How to become independent: Debora can now face new challenges thanks to ISC and TAI

Posted by Wellspect, August 26 2021

After her motorcycle accident, Debora's only desire was been to return to being independent and continue working on her projects. She faced the life-changing circumstances with great determination. Debora tells us about her experience and how she managed to turn her life around.

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In 2016 Debora had a motorcycle accident, causing damage to two vertebrae – changing her life suddenly and radically.

I woke up in Motta di Livenza in resuscitation. From the very start, I stopped thinking about how I was before; my only thought was to move on and never lose faith or become demoralised. I had no difficulty asking for help when I needed it, on the contrary; it became normal, as if it had always been that way.

During her stay in hospital she never stopped making plans for the future:

While I was in bed in the hospital, TV was airing a special item about Australia, and I said: 'Doctor, that's where my next trip will be. I want to go back to travelling.'

Right from the start, Debora dedicated herself wholeheartedly to her rehabilitation. It required great determination, yet still day after day she always managed to make new progress, always keeping in mind her ultimate goal of going back to being independent. She soon began practicing intermittent self catheterisation (ISC) and later Transanal Irrigation (TAI), in order to become even more independent. Debora tells us about her journey:

Together with the nurses of the department and the product specialist Fabiola, we started trying out TAI, an innovative therapeutic solution that involves the use of an electronic control unit.

At first it wasn't easy, I had to do it every 2 days but it wasn't enough, I couldn't empty my bowels completely. Bowel management was difficult, and I decided to give up. I talked to the doctor about it, who disapproved of my abandoning the therapy and explained that it takes some time before you find the right bowel routine. Even the product specialist, who constantly gave me support – especially during the first important months – advised me to resume, explaining how the first period is the most crucial for the bowel to adapt and that many people encounter the same difficulties. So I decided to try again, this time listening to the needs of my body. Then I started doing it every day and that became the turning point!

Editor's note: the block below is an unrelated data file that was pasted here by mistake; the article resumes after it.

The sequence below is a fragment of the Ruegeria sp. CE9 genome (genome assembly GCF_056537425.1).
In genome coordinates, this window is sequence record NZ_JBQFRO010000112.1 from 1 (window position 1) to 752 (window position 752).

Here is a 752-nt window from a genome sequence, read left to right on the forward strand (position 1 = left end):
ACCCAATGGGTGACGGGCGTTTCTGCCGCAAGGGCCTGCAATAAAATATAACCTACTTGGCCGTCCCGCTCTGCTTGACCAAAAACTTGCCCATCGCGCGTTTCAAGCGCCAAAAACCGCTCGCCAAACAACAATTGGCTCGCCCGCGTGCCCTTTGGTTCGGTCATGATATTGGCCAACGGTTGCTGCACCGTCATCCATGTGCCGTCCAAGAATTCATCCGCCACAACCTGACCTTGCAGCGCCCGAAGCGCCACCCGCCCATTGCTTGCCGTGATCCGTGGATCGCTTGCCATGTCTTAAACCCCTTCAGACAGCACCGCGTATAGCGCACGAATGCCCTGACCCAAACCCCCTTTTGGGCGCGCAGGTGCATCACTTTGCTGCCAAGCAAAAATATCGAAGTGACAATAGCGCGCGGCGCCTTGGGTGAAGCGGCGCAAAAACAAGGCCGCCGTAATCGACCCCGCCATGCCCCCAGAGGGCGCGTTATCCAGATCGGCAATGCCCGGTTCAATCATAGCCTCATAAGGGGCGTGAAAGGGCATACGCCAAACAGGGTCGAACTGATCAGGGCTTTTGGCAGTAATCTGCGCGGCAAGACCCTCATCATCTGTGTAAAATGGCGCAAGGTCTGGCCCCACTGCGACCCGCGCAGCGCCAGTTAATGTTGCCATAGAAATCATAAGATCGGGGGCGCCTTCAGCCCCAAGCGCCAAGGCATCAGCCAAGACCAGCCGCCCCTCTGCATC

Now every morning after breakfast I use Navina and I don't want to be without it. It means I know I'll last all day without

 having to worry about something embarrassing happening.

I would like to say one thing to all of you who are approaching therapy for the first time: don't be afraid, don't get discouraged. At first, I couldn't get water out, the balloon came out, or I couldn't evacuate. Now everything has become automatic and it would be unthinkable not to use it. I also tried to use TAI with a manual device, but I felt less confident. I trust in the electronic system, because if I would do something wrong the system stops automatically. One last very important thing: don't be afraid to ask Wellspect product specialists who will always be available to provide their support.

Debora has yet to tell us how she succeeded with her travel plans:

I haven't been to Australia yet - in January we preferred the heat of the Maldives. But it will happen!

 

 

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Topics: Bladder and bowel interaction, TAI, ISC, Spinal Cord Injury